I would be able to commend staff more if the footnote had read, "It should be noted that this number is patently ridiculous, because the average occupancy per housing unit in Santa Monica, including all the single-family homes, is less than two, a number that has been in decine, that only apartments and condos are being built in Santa Monica today, that few of them have three or more bedrooms, that therefore an increase of 7,040 in population would imply a net increase of 4,000 or more housing units in seven years, and that in fact (as noted in Table 3-23 of this document) the number of housing units in Santa Monica constructed between 2001 and 2007 is only 1,546, a "gross" figure that does not take into account the number units they replaced, and furthermore that there is no evidence that the Department of Finance knows anything about how many high school students leave Santa Monica each year and never come back."

These statistics are important to get right. Currently, as has been the case for years, the City and specifically the Planning and Community Development Department (which provides the staff that writes the housing element) are under siege from no-growthers and NIMBYs who believe, wrongly, that growth in Santa Monica has been and is out of control.

They shudder at the idea that more people will live here, when in fact there has been no growth in Santa Monica's population in nearly two generations, and very little growth in housing stock, and as a result our school district is running out of students and local employees cannot find places to live, meaning they have to commute. Sloppy use of statistics that show more population growth than there has been plays into the no-growthers' hands.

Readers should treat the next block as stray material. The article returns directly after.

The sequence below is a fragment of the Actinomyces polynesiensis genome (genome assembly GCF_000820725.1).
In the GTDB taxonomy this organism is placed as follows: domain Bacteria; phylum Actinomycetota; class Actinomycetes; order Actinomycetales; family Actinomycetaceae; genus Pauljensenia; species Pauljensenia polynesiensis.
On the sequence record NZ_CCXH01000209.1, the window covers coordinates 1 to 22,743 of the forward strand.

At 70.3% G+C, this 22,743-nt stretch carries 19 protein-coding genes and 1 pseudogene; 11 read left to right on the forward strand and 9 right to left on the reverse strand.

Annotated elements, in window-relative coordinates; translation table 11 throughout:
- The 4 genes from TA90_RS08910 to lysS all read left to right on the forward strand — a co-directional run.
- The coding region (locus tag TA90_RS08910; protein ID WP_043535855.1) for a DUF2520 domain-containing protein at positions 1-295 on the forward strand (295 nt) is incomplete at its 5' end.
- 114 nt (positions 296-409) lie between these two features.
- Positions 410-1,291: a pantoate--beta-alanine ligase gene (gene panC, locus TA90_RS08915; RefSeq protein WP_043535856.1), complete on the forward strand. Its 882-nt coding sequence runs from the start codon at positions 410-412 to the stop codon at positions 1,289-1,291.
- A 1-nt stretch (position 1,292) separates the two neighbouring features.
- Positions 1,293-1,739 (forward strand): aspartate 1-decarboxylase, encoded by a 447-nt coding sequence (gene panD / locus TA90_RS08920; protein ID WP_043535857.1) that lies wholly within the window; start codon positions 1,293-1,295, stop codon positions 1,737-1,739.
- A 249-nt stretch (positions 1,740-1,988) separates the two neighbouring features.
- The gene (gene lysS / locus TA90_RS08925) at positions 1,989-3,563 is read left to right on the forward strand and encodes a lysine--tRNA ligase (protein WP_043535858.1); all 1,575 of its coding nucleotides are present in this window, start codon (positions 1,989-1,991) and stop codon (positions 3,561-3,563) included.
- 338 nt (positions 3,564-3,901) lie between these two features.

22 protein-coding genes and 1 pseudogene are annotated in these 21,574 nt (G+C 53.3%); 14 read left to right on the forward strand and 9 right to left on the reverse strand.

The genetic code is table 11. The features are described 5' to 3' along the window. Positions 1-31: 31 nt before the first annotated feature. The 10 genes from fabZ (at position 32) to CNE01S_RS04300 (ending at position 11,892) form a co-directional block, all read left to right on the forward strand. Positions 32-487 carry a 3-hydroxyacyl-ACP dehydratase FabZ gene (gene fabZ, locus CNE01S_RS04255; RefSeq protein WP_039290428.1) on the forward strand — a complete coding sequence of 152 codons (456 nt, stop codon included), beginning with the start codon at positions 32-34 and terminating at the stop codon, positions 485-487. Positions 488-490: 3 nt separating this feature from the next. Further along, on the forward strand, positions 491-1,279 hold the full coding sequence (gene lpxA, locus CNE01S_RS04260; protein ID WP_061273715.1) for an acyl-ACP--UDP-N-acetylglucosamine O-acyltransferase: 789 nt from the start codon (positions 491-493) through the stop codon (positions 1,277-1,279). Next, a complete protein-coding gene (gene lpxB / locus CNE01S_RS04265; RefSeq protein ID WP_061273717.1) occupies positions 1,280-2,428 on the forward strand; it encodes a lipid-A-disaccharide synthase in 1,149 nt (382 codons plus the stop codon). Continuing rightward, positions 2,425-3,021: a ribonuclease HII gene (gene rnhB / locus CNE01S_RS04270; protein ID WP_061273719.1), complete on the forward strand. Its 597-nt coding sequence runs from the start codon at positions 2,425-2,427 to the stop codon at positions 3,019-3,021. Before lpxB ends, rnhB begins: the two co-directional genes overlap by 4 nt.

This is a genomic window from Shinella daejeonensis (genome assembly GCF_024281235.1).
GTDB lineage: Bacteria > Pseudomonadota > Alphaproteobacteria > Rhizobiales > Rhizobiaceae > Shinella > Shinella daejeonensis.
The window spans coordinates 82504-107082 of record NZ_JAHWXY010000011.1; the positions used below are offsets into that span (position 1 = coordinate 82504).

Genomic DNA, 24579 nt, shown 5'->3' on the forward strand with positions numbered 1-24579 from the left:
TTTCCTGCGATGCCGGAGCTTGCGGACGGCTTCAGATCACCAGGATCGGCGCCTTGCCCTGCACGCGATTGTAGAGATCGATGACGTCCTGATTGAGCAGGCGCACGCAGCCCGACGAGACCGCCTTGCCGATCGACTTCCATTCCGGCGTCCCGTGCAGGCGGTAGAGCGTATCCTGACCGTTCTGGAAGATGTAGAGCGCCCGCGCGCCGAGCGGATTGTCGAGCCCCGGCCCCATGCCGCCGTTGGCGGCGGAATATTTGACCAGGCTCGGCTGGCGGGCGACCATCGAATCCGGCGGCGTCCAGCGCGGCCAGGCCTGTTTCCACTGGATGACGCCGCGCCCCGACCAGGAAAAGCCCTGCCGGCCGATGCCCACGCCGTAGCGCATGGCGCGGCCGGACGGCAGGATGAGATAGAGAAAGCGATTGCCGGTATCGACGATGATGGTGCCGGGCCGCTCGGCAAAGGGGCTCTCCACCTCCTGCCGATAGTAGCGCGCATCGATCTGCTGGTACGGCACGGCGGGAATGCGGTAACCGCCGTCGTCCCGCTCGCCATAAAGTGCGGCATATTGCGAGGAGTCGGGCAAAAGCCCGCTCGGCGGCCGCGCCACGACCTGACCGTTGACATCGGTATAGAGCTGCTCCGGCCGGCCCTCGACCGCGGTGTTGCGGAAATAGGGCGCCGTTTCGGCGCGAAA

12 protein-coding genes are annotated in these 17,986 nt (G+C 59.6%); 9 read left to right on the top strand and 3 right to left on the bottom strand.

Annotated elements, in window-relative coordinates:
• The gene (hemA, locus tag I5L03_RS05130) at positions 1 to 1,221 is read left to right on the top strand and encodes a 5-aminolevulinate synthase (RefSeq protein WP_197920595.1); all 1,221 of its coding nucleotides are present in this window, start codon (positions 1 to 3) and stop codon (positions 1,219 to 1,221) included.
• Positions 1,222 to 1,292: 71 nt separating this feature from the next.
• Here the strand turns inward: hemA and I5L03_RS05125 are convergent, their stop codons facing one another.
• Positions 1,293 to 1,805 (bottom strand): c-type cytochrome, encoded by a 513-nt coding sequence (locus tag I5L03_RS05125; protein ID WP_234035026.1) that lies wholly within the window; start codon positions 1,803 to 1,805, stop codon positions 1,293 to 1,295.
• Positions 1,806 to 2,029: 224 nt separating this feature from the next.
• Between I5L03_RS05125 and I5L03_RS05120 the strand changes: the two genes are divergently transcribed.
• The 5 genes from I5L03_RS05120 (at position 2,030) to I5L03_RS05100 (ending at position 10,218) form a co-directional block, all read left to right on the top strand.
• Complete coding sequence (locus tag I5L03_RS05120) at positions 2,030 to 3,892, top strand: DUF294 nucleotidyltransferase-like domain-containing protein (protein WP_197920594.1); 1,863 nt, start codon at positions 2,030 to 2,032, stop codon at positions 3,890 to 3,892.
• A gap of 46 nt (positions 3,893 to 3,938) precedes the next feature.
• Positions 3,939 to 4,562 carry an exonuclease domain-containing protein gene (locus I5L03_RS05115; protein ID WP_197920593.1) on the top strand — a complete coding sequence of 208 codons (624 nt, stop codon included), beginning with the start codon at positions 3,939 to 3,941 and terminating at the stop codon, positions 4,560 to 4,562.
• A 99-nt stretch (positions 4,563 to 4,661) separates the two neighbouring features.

One can download the City's draft housing element from this page on the City's website:, which also contains directions on how to address comments to it. The City Council is tentatively scheduled to review the document at its April 8 meeting.

Correction (I am happy to make): last week I noted that the record of the undefeated Santa Monica High School boys soccer team was 21-0-1, but I have learned that that was merely their record in league and CIF playoffs. Including their record in tournaments, their overall record was 29-0-1. Even more impressive!

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The views expressed in this column are those of Frank Gruber and do not necessarily reflect the opinions of